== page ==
Our Vice Chancellor gave a talk on Digital Scholarship the
other day, a topic that is often on my mind (read: trying to legitimise all
this messing around I do). Scholarship, or rather ‘having your scholarship
recognised’ which is what people really mean, is all about reputation.
In the pre-digital world this reputation could roughly be pegged
to other filters. Publication in journals, books, keynote appearances, research
grants: all of these require other professionals to have filtered your
contribution, so your reputation could easily be established by the quantity,
and quality of these measures. Of course, it meant people learnt to game the
system – how to get publications out, how to network so you got invited for
keynotes, etc., but on the whole it worked reasonably well if you played along.
But the very nature of the digital world is about the
removal of the filter. Anyone can blog, produce a video, podcast, and generally
express themselves. So, reputation becomes much harder to verify. This is a
problem if we want to start rewarding digital scholarship. Put simply, 100 peer
reviewed journal articles probably means you are a decent scholar – 100 (or
10,000) blog posts doesn’t mean anything. So we need to find new ways of
establishing someone’s online reputation.
Let’s take Tony Hirst as an example. I think we’d all agree
Tony would qualify as a digital scholar. So how would we go about demonstrating
this? There would be traditional contributions too, such as developing courses,
giving talks, involvement in university projects, etc but let’s focus on the
online element. Here are some thoughts:
- Quality of output – Tony, or colleagues, could be asked to
nominate significant contributions (blog posts, videos, etc). Personally, I've always liked the Feedistan post.
- Appearance on independent rankings – e.g. Technorati, Jane’s
100+ Elearning Professionals to follow on Twitter, or the Wikio UK blog
rankings. I take Matt Lingard’s point that, especially with Twitter, these
lists don’t really mean much, but if we were trying to establish an overall
ranking of reputation, then collectivelythey add some weight.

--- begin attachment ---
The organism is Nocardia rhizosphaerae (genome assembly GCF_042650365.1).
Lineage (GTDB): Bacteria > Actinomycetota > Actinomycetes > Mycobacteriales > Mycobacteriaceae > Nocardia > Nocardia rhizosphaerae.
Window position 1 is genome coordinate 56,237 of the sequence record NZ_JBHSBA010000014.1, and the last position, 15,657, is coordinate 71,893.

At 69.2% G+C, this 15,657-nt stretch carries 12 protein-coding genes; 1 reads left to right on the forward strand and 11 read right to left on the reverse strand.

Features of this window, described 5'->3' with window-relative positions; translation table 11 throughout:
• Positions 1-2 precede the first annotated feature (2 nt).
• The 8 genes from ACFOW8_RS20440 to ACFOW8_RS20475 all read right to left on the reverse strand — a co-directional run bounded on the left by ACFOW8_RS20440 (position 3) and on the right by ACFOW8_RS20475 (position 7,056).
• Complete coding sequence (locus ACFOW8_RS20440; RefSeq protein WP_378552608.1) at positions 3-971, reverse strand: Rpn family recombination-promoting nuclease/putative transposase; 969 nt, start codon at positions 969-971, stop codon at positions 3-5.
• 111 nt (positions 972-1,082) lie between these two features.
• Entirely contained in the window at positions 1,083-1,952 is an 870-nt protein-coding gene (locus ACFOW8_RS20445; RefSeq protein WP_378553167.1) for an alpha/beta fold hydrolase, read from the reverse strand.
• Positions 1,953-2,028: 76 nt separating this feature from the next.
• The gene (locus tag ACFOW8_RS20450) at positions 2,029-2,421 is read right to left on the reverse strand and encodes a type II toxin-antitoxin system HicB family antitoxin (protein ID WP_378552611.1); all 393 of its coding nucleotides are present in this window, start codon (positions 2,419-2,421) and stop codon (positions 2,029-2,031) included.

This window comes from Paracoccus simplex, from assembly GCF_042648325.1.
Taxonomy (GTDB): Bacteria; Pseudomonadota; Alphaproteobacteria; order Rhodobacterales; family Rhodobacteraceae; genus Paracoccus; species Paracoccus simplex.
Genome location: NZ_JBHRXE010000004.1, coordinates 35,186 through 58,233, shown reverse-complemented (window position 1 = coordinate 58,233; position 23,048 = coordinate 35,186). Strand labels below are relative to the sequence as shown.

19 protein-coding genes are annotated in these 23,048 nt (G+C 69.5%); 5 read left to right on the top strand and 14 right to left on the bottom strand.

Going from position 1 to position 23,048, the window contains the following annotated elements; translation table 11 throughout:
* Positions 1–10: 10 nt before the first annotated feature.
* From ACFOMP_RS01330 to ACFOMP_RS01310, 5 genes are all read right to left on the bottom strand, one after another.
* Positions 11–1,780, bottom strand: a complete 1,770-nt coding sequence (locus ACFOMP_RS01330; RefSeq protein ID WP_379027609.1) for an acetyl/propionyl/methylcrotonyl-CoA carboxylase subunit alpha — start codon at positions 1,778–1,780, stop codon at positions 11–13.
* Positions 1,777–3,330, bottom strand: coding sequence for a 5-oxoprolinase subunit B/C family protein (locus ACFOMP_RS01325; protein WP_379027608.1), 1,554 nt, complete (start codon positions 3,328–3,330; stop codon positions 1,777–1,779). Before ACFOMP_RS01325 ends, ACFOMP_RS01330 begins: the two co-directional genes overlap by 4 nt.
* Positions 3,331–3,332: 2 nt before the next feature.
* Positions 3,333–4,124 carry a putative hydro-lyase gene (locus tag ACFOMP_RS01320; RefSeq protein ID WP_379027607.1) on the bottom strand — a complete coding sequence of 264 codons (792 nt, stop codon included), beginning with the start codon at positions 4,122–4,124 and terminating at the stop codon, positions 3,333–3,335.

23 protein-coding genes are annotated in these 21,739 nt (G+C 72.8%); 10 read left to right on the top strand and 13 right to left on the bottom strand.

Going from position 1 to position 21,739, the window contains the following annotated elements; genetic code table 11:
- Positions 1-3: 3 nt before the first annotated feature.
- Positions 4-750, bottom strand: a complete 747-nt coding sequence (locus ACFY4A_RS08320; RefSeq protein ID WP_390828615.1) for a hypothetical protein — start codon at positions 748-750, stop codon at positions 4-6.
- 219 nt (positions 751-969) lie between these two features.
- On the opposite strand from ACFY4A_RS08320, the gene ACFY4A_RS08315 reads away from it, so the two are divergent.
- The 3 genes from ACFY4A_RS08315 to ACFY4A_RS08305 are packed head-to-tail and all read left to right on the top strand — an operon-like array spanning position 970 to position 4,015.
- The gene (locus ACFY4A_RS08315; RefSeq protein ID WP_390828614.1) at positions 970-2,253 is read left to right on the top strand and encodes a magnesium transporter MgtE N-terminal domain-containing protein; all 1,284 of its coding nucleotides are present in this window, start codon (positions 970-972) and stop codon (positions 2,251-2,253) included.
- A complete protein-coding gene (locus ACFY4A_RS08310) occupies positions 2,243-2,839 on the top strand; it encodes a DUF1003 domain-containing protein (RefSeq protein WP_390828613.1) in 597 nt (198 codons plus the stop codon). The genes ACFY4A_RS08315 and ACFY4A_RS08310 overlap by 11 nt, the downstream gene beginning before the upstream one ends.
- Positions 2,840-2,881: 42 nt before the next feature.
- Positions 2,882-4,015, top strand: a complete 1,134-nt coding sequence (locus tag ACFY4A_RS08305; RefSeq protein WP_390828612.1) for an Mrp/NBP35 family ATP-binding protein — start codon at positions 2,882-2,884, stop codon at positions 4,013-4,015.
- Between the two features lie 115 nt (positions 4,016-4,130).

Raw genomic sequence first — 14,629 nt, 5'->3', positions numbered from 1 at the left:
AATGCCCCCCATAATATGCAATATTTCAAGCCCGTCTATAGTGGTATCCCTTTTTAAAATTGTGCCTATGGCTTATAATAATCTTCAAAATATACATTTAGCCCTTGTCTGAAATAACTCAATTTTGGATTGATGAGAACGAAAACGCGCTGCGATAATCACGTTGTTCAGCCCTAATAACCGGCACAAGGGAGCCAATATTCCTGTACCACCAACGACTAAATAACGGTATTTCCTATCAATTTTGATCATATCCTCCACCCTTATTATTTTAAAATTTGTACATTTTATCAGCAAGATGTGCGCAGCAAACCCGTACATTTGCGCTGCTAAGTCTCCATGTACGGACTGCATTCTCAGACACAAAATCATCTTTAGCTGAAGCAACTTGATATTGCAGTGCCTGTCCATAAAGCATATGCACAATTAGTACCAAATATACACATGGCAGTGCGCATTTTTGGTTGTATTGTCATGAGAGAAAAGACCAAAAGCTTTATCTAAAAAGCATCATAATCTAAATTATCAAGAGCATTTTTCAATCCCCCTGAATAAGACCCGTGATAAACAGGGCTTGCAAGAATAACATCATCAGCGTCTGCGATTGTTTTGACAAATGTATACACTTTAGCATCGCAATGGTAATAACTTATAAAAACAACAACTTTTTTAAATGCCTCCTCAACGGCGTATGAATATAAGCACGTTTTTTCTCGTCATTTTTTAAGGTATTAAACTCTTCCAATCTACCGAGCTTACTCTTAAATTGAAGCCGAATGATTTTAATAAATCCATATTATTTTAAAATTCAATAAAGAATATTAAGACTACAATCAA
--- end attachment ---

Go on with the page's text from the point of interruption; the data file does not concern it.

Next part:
- Quantity, or variety, of output – maybe being able to show
the range of online activity is important, e.g. blog posts, videos, mashups,
- Impact – being able to demonstrate that what you have done
has been used by others. For example, Tony’s work with the OpenLearn material
inspired Jim Groom and David Wiley to incorporate openlearn units into blogs.
- Testimonials – quotes from others about your work, eg Jim
Groom saying “over in Great Britain there is the legendary Open University, rich with
an unfair advantage of knowledge and innovation represented by cats
like Tony Hirst"
I think any one of these is easy to cheat or game, e.g. by
getting into blog wars you can get your technorati rating up, or by publishing
very small posts you can increase your quantity, but when taken overall they provide
an indication of reputation.
Which brings me on to George W. Bush. Reputation, online or
otherwise, is something that it takes a long time to establish, but only a
second to destroy. Bush’s failure to twice get the Paulson agreement through
congress seems to me less of a failure of the Bill itself (I have no idea if it’s
the right approach, and let’s face it, no-one does), but rather a failure of
reputation. Put bluntly, the Iraq
chickens have come home to roost. Dave Winer first pointed this out, saying:
Flash back to the United Nations on 2/5/03. An impressive almost Presidential Secretary of State, Colin Powell, delivering
some chilling news, not coming right out and saying it, but definitely
leading you to believe that Saddam has nukes and chemical weapons and
stuff even more horrible and is getting ready to use all of it in some
unspecified horrible way. .. Well, I did what a lot of Americans did that day, I
sucked it up and got behind my government. And they suckered me. And
I'll never forget it. I got fooled, and used, and a lot of people died,
in the name of freedom, and it was all a lie.
So Bush is suffering from having sacrificed his reputation
in order to legitimise the war in Iraq. And if you are going to
sacrifice your reputation you had better be sure that a) it’s worth it and b)
you aren’t going to need it again.
An awful lot of what us online folks do is not very
easily quantifiable. Exactly how does
sending a joke message on Twitter contribute to our bottom line? In the long
run what we are doing is establishing our own, and by association, our
institution’s online reputation. Given Bush’s reputation collapse the next time
someone asks you how much is reputation worth you can answer ‘ooh, about $700